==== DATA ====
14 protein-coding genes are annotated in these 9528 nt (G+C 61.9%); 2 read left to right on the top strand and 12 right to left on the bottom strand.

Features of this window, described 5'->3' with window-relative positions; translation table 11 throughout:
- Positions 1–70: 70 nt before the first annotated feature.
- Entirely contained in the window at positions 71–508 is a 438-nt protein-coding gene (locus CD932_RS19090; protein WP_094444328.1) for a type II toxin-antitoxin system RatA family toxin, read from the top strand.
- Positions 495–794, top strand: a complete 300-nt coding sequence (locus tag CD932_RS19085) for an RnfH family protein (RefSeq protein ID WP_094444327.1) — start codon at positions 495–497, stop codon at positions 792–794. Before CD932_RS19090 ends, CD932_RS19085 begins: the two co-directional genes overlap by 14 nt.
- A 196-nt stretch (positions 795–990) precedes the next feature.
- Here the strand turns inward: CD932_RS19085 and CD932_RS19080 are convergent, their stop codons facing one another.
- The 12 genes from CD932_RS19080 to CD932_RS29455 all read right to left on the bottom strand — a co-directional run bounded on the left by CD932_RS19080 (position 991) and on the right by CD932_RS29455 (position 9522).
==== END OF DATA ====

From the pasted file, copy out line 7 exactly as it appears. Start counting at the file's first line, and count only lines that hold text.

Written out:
- Here the strand turns inward: CD932_RS19085 and CD932_RS19080 are convergent, their stop codons facing one another.